I will admit the port is pretty handy if you're going to have other surgeries come up. When I had my reconstruction surgery, they just used my port, and I didn't have to get poked 6 times trying to put in an IV, like they did when I had the mastectomy. Problem is, if the Port isn't being used regularly, I found out that you have to go get it "flushed" every month. To flush it, they have to shove that short, fat, curtain-hook looking needle into the port. Shoving that little bugger in is what helped keep it feeling sore and bruised. No thanks! I'm not a superstitious person! Take it out! I will say, that for me, the Port was really a blessing during Chemo. It would have been a nightmare for me to have them poking and digging around trying to find a vein every 3 weeks for a year. Plus the Chemo kind of fries veins, making it so they can't keep using the same spot. I would have ended up with them poking me in the feet, head, who knows where? With the Port - 1 poke. So whoever invented the Port, I say "thank you" - but it's time for that baby to come out!
Having the Port taken out was scary, though. I was a teeny bit freaked about the idea of being awake when it was done. When I had the port put in, it was at the hospital, and they pretty much put me to sleep. They explained to me that they use ultra-sound to guide the tube down into a big vein. To take the port out, Dr. Hansen just uses a local anesthetic, does an incision, and pulls it out! I told him that I was pretty scared after having the recent biopsy on the same side of my chest, where the local anesthetic didn't work. So, to be sure, he used 2 needles worth of anesthesia to make sure the area was good and numb. Then he took his little scalpel in hand and said "are you ready?" Ooooh man, not really! Then he started cutting. Thankfully, it wasn't painful, but it was still creepy. I could feel the pressure of the scalpel cutting on my chest. It took him about 3 passes with the scalpel to get down to the port. Then he started pushing and squeezing, with a little extra cutting, trying to get the port to pop out, almost like he was trying to pop a giant zit! It was around that point that the whole room started to turn white. The nurse said "whoa, all of the color just drained out of your face". I laid there and tried to take deep breaths so I wouldn't pass out. I was sure I was gonna go! (Yeah, I'm a wimp!) The doctor said "Don't worry, if you pass out, we'll keep right on working". I kept breathing, and kept concentrating on "Don't pass out - Don't pass out!" After a few minutes, the color came back into the room, and I knew I had pulled it off. What a yucky feeling though! Dr. Hansen kept on plugging. It took him a little effort to get the stupid thing to come out. He commented about the capsule that had built up around the Port. Yep, my system seems really good at building big capsules around foreign objects in my body. When I had my expander taken out during reconstruction surgery, Dr. Agarwal told me I had a capsule the thickness of an orange peel built up around my expander. I think the capsule is what added to the difficulty of getting the port out. Once he finally got it out, then came the icky feeling of getting sewn up. Dr. Hansen used clear, dissolving sutures. The pulling and tugging of that weird curved needle felt strange. We did have a nice conversation though, while he was sewing me up, about Conrad going to medical school, and D.O. vs. M.D. programs. I was so totally relieved when it was finally done!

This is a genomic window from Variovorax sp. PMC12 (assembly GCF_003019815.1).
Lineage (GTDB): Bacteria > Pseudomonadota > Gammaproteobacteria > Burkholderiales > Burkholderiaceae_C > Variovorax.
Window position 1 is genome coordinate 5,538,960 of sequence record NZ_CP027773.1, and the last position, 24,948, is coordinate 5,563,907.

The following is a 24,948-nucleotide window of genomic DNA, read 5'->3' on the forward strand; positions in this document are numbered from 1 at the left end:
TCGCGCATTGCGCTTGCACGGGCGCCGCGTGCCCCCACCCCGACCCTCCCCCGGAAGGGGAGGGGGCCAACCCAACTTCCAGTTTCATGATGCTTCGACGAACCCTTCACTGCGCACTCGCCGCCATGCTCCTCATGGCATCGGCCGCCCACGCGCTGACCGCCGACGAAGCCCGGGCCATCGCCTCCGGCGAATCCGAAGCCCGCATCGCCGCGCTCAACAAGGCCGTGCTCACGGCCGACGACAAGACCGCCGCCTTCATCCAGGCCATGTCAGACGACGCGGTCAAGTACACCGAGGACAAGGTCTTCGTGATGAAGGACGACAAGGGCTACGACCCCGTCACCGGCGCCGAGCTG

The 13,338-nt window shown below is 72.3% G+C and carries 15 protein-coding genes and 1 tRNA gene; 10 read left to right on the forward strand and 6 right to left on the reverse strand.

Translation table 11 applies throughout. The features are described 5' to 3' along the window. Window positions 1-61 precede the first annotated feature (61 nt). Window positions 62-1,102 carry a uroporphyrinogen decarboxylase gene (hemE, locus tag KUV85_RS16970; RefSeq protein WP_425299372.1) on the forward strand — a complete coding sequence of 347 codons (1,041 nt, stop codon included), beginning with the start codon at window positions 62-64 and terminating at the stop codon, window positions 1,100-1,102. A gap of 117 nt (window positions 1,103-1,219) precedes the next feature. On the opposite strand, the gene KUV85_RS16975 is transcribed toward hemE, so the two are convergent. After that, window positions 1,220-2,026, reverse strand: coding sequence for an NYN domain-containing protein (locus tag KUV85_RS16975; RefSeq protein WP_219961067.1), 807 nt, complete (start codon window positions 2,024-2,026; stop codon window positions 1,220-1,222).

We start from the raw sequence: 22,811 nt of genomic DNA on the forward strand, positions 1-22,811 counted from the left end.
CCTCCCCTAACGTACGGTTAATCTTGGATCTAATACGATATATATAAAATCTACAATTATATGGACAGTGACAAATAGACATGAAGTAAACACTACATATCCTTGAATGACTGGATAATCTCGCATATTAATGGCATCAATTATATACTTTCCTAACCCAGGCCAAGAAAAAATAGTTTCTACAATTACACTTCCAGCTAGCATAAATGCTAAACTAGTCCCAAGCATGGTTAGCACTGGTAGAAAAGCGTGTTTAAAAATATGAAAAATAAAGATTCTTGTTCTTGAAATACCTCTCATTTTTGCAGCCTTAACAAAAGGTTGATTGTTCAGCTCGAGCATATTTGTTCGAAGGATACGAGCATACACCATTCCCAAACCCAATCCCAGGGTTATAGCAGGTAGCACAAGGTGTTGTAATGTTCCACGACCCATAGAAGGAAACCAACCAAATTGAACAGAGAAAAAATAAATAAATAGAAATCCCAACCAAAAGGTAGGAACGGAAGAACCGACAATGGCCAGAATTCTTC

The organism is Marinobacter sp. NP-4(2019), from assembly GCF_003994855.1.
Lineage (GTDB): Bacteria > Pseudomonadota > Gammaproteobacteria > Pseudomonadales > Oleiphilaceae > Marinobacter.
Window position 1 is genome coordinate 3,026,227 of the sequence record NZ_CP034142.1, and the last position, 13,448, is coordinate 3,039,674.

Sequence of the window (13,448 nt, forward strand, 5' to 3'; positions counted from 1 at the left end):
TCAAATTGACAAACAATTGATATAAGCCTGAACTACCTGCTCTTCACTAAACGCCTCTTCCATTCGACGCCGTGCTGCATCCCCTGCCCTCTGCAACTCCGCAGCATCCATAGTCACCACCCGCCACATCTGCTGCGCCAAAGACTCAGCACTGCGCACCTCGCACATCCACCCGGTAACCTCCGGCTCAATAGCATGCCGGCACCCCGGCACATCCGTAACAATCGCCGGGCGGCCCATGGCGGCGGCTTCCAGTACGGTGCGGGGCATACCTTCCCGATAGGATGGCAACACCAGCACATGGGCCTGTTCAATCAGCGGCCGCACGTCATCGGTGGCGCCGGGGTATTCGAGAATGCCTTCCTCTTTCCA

Here's what the incision looks like a few days later. With the stitching method he used, you can't even see the stitches. They asked me if I wanted to take home my Port. Huh? Well, OK! I guess they send people home with their gall stones in a little jar. The Port is made of metal - titanium or stainless steel - with a self-sealing silicone rubber bubble, where they stick the needle, and lastly the plastic tube that goes into the vein. I read up on these on Wikipedia. It's kind of cool, cause it shows an X-ray image of an implanted Porta-Cath. The tube gets fed through a vein, til it terminates in the "superior vena cava" vein just upstream from the right atrium of the heart. Weird, huh? Kind of an amazing little gadget!
After the surgery, they bandaged me up, let me sit for a few more minutes, then sent me on my way! It was a quick trip. Rich had a church responsibility at home that evening. So we basically drove to Rexburg, went to the doctor's office, had the surgery, got back in the car & drove home! Crazy fast trip. But it's done, over with, and the Port is gone! Oh Happy Day!